Cloud encryption key management service provider KeyNexus, a division of Dark Matter Labs (DML), is getting set to launch what it says is an ultra-secure cloud encryption key management service for Amazon Web Services (AWS) EBS storage partitions (AWS EC2). KeyNexus says its approach is disruptive, and it involves separating the "lock" from the "key," while at the same time promoting encryption interoperability across the public cloud. That means companies can store, manage and audit their encryption keys separately from the cloud. Here are the details.
KeyNexus Founder and CEO, Jeff MacMillan, will debut the product during a panel at CloudBeat 2013 Conference in San Francisco this week. KeyNexus relies on appliances developed by Dark Matter Labs, also founded and led by MacMillan, that perform data encryption to protect data assets stored in databases, file systems and back-ups. KeyNexus uses these appliances to power key management for the cloud. The company says that this approach offers better security than systems that store encryption keys and data on the same cloud, or enterprises that store keys in a less secure location on-site.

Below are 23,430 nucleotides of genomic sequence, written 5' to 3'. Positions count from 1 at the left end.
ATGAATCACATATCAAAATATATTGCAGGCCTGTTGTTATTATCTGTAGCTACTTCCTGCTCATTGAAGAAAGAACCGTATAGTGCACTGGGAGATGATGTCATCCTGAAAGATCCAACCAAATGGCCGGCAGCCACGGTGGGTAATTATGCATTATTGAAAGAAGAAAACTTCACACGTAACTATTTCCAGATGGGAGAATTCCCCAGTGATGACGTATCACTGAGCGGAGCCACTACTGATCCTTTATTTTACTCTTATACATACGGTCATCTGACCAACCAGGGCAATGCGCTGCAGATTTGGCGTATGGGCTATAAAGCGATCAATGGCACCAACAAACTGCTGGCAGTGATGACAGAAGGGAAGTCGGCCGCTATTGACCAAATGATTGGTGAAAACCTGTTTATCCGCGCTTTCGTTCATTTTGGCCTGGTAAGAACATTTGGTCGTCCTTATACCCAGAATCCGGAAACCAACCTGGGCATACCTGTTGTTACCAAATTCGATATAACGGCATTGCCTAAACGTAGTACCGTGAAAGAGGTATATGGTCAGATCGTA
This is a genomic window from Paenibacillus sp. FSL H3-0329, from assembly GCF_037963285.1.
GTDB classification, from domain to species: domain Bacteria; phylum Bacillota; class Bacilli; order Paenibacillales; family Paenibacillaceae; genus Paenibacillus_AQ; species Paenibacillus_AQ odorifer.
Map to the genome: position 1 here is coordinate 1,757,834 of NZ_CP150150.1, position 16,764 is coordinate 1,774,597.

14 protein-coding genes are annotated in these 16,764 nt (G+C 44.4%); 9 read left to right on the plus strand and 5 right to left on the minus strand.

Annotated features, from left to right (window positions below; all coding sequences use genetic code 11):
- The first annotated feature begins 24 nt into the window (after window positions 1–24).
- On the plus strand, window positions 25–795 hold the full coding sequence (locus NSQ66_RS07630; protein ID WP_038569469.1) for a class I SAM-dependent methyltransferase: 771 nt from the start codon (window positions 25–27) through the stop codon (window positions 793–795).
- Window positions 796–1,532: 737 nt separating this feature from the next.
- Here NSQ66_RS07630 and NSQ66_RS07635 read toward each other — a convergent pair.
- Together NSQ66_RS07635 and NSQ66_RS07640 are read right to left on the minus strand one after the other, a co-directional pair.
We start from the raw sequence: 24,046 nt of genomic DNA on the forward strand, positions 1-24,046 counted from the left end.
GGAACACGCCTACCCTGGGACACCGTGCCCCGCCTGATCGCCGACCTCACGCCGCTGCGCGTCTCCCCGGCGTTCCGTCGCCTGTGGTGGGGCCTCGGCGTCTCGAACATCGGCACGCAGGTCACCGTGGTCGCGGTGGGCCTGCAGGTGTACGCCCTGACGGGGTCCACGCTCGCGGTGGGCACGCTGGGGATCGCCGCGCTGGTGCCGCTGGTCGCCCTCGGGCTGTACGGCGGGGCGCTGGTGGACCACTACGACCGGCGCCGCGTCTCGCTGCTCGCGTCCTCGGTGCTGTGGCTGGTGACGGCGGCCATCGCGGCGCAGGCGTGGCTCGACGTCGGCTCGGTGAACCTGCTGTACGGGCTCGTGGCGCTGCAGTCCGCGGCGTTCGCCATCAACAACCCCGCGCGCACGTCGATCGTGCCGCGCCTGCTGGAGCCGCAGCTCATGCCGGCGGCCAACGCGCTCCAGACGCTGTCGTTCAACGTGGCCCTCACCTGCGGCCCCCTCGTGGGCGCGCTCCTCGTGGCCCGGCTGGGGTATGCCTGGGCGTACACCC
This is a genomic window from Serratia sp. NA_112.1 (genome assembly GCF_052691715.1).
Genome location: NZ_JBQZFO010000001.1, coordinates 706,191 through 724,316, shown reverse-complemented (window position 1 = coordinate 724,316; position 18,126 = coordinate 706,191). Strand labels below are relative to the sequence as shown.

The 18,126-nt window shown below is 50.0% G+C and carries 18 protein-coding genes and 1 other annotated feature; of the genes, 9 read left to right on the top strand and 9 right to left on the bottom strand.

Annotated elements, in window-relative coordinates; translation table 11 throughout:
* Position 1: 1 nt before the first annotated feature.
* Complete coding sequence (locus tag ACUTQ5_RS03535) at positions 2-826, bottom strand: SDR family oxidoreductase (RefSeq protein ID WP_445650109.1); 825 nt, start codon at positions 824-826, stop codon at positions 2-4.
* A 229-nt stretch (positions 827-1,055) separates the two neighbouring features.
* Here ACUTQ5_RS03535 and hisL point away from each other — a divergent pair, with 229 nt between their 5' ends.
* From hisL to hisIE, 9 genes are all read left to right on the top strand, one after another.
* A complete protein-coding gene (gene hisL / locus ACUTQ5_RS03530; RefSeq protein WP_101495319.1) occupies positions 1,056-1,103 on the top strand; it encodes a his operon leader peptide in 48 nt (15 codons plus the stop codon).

The company said the KeyNexus’ AWS solution offers the following key features:
- Encryption for EBS storage partitions implemented on several variants of Linux Amazon Machine Instances (AMIs)
- Remote management and rotation of encryption keys, enhancing governance, risk and compliance (GRC) objectives for organizations using the KeyNexus’ SaaS platform
- Key provisioning interoperability between any cloud platform, application or device capable of connecting with KeyNexus’ APIs
- Access protection for customer keys though deployent of nodes in multiple, redundant, geographically diverse, SSAE16 SOC-1 certified private datacenters across the United States, each co-located with hardware encryption appliances and connected to AWS via high-speed private fiber channels and virtual private networks. KeyNexus’ North American (and soon global) network of key management nodes will operate independently in each jurisdiction.
MacMillan said in his prepared remarks that there are partial solutions for cloud security management available today, however, many are cost-prohibitive and require a cloud vendor to manage all keys.
"If enterprises don’t store and manage encryption keys in a location that is separate from the data, it’s essentially like leaving a house locked, but with the keys in the door," he said. "This approach leaves data vulnerable and users without control or visibility into the key management process."
The company said its cloud encryption key management service will be available in late September 2013. Interested parties, though, can receive a notification of the general availability of KeyNexus AWS offering by registering through the company's website.